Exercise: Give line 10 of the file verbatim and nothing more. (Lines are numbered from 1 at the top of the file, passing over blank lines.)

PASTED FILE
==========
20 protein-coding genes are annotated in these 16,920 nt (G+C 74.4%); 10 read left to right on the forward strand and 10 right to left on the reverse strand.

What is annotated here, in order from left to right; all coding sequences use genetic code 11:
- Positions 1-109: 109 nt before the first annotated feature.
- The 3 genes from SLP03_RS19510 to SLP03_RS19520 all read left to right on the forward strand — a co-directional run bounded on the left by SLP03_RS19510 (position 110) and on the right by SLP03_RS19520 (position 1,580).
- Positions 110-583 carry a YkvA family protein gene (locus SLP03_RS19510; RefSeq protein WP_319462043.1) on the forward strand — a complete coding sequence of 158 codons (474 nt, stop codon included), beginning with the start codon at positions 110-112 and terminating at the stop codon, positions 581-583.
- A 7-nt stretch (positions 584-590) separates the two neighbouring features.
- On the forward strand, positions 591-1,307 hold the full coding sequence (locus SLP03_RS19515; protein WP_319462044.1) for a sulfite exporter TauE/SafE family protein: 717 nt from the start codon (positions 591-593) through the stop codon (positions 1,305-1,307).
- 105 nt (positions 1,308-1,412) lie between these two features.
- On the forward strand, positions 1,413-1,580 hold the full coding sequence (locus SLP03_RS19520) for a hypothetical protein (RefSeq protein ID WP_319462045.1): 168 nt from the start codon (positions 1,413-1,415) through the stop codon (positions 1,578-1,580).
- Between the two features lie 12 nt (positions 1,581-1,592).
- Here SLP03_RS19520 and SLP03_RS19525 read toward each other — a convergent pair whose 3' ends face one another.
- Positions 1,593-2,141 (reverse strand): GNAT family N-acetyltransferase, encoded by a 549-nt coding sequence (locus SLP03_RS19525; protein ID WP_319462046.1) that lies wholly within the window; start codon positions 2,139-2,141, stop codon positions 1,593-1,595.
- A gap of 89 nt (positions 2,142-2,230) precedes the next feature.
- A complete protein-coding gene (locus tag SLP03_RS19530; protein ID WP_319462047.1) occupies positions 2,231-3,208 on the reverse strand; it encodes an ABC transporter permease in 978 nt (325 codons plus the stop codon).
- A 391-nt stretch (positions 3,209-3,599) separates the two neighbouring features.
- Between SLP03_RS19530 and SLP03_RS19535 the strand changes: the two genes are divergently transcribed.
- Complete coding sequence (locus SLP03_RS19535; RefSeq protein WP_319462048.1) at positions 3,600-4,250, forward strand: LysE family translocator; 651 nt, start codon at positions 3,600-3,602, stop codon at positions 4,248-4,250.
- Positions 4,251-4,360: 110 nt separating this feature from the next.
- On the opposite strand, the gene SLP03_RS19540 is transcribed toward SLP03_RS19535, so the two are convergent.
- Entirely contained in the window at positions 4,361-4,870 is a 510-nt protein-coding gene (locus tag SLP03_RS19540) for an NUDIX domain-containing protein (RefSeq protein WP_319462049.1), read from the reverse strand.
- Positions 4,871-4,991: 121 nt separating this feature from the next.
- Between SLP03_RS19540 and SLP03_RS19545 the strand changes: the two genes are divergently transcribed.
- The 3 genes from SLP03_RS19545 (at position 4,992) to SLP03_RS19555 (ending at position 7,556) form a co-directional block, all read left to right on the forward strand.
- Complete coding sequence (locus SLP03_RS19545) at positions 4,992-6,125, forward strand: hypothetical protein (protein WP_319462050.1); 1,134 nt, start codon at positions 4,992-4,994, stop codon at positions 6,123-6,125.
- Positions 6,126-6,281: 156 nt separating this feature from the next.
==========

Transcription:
- Between the two features lie 12 nt (positions 1,581-1,592).